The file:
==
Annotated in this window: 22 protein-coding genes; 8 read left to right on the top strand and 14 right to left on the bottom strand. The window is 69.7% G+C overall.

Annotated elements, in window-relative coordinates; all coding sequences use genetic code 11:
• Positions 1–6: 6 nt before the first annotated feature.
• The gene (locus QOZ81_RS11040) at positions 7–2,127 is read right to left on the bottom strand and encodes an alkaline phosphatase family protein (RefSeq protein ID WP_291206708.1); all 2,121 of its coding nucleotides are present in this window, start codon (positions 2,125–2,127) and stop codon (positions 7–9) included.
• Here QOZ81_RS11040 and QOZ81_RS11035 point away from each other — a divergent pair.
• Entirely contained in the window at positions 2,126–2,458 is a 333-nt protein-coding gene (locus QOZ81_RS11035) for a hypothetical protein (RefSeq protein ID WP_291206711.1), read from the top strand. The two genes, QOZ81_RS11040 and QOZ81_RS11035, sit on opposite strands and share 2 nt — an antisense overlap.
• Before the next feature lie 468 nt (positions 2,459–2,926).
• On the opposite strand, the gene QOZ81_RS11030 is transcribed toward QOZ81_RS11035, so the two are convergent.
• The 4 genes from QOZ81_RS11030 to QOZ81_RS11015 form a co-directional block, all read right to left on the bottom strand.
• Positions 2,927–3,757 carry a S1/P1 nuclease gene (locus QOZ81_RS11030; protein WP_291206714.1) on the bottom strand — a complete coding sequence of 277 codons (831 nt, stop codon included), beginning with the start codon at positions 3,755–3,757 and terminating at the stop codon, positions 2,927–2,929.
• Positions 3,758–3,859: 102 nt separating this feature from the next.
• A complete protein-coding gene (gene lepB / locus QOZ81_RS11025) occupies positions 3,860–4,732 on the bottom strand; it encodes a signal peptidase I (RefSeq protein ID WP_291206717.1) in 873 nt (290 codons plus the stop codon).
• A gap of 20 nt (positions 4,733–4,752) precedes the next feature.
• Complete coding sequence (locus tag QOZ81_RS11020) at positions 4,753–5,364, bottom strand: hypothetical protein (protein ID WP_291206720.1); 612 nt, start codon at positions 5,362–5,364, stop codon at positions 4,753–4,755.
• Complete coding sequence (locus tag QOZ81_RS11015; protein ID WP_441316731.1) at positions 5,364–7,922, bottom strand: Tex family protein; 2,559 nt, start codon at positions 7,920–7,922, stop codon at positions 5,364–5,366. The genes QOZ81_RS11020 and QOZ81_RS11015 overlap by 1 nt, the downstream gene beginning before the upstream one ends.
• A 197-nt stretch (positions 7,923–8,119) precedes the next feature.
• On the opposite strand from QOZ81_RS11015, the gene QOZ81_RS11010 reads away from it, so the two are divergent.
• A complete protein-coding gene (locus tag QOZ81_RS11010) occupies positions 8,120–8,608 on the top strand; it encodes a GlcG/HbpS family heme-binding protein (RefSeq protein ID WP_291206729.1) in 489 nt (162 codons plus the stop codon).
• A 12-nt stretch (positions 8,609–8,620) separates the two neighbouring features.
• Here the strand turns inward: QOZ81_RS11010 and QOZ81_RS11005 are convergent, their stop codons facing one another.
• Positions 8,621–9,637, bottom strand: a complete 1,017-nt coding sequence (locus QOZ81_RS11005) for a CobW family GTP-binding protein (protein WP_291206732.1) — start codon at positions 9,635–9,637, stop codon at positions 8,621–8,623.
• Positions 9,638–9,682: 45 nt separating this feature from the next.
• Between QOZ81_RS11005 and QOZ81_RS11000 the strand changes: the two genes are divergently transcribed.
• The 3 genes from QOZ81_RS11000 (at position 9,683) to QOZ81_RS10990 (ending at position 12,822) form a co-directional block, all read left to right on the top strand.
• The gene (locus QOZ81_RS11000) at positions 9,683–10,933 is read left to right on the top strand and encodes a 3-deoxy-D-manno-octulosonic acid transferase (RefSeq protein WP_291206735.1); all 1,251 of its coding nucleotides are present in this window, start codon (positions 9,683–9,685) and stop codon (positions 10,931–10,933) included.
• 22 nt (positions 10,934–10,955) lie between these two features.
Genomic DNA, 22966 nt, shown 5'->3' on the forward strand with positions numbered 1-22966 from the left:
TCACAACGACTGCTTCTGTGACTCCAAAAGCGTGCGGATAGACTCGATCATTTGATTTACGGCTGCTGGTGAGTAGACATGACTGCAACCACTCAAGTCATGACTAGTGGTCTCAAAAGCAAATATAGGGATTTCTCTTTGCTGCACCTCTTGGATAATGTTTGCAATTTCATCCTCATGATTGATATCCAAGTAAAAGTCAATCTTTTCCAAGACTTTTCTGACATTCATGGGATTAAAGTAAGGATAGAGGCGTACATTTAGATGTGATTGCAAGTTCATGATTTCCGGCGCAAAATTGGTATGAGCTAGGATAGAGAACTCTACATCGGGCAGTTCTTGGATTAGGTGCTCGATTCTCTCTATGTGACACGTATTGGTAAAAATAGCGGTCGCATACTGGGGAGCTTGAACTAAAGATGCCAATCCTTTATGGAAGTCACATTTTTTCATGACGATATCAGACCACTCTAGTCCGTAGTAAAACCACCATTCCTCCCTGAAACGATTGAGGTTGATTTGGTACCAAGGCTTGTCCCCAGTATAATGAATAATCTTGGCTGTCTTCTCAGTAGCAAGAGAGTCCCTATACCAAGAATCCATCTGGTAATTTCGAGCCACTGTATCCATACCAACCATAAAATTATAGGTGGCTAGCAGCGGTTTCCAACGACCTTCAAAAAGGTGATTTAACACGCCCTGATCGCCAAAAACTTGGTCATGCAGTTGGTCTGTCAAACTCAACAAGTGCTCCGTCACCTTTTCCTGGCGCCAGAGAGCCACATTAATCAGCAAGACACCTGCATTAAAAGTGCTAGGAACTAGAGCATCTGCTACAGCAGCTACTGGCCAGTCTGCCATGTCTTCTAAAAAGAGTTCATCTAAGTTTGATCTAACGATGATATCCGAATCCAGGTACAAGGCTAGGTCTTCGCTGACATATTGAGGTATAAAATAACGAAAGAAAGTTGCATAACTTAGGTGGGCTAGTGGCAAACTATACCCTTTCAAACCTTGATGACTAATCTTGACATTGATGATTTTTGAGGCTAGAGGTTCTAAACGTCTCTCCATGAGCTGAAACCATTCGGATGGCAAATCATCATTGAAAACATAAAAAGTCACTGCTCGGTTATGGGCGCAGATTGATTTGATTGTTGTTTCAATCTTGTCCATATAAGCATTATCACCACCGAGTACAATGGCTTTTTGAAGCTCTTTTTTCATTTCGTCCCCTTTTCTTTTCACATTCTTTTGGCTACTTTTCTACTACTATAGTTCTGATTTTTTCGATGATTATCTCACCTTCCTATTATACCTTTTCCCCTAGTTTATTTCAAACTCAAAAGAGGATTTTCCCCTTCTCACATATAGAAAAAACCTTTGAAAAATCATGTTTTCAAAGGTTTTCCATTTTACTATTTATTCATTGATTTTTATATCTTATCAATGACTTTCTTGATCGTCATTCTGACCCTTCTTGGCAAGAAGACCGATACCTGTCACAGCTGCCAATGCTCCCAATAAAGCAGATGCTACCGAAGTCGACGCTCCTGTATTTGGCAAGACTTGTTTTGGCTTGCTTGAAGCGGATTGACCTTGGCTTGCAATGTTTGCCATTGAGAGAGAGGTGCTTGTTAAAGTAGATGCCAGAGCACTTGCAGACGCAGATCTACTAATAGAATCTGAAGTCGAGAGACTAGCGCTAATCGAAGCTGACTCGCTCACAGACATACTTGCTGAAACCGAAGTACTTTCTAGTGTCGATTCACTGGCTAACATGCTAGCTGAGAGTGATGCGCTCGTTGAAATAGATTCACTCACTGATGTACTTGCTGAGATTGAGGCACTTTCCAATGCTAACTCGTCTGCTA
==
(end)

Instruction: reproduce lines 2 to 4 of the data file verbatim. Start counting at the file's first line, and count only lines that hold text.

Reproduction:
Annotated elements, in window-relative coordinates; all coding sequences use genetic code 11:
• Positions 1–6: 6 nt before the first annotated feature.
• The gene (locus QOZ81_RS11040) at positions 7–2,127 is read right to left on the bottom strand and encodes an alkaline phosphatase family protein (RefSeq protein ID WP_291206708.1); all 2,121 of its coding nucleotides are present in this window, start codon (positions 2,125–2,127) and stop codon (positions 7–9) included.